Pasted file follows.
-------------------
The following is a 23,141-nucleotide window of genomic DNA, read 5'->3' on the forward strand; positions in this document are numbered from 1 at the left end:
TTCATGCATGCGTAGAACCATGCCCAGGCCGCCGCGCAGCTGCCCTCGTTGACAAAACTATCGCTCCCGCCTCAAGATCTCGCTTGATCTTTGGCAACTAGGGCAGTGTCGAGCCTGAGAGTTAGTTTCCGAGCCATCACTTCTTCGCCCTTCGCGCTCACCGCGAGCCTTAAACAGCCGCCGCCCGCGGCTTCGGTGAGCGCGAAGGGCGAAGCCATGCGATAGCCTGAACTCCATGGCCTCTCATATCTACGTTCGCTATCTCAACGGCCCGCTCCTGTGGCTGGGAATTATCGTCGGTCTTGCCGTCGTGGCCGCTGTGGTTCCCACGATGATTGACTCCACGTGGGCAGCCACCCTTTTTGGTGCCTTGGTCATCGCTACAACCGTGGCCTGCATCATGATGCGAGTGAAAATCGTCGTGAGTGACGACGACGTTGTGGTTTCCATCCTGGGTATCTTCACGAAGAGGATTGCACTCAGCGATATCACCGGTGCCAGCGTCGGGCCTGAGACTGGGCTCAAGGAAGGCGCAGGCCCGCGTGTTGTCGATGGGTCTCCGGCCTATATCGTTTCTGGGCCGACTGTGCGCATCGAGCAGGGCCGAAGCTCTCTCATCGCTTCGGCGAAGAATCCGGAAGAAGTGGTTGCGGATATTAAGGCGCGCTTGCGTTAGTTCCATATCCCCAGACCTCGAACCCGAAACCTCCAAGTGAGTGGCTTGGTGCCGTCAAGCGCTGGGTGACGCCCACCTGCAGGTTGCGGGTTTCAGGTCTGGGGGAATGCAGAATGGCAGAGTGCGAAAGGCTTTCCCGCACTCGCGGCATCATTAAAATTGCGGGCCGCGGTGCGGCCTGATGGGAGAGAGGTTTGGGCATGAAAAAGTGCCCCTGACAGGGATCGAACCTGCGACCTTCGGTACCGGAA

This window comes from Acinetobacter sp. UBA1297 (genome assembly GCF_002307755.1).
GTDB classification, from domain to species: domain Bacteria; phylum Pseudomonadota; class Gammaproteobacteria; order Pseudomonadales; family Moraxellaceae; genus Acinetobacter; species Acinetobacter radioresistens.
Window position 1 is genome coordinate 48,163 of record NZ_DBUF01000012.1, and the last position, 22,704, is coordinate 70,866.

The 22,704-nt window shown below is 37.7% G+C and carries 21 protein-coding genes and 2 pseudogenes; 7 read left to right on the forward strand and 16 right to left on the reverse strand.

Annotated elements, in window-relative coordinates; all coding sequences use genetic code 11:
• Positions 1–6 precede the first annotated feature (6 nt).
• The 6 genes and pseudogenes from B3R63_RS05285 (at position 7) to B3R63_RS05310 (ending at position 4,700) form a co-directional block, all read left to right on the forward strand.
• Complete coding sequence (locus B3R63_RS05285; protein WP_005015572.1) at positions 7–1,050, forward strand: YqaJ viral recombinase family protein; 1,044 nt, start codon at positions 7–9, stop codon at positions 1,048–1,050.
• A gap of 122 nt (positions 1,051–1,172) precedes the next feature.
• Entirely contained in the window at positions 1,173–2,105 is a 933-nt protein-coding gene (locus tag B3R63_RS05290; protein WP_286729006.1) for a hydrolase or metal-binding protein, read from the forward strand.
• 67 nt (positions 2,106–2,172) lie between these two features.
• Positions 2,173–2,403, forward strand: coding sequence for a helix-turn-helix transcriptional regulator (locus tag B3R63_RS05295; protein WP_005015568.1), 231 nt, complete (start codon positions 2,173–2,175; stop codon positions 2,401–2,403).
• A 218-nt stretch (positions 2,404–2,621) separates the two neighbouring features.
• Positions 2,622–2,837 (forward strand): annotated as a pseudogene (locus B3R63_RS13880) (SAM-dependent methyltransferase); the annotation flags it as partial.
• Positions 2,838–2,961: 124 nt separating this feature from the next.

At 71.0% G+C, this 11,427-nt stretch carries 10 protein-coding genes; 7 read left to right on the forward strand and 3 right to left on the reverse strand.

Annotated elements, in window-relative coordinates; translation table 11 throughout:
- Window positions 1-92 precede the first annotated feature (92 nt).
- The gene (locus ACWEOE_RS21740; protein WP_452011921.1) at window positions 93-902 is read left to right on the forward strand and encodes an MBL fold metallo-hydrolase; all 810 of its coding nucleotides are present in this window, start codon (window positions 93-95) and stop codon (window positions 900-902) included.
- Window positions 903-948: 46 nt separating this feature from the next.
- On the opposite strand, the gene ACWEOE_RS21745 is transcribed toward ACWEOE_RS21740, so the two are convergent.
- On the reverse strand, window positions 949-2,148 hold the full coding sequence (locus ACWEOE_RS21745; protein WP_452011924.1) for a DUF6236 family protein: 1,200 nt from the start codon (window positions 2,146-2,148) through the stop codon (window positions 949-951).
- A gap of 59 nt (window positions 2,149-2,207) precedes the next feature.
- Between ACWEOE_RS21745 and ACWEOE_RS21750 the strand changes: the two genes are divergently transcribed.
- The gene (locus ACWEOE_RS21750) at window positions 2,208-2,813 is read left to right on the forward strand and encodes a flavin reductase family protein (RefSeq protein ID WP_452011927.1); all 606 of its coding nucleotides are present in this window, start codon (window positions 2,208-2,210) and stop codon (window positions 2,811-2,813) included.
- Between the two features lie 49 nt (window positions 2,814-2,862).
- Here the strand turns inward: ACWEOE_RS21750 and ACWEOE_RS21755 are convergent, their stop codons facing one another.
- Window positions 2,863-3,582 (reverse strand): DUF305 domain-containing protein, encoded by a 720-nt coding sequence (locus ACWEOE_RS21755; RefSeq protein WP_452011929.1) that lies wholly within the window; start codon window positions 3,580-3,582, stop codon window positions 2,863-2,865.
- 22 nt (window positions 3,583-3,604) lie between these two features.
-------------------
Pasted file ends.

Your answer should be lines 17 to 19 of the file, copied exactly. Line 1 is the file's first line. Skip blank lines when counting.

• Positions 2,838–2,961: 124 nt separating this feature from the next.

At 71.0% G+C, this 11,427-nt stretch carries 10 protein-coding genes; 7 read left to right on the forward strand and 3 right to left on the reverse strand.

Annotated elements, in window-relative coordinates; translation table 11 throughout: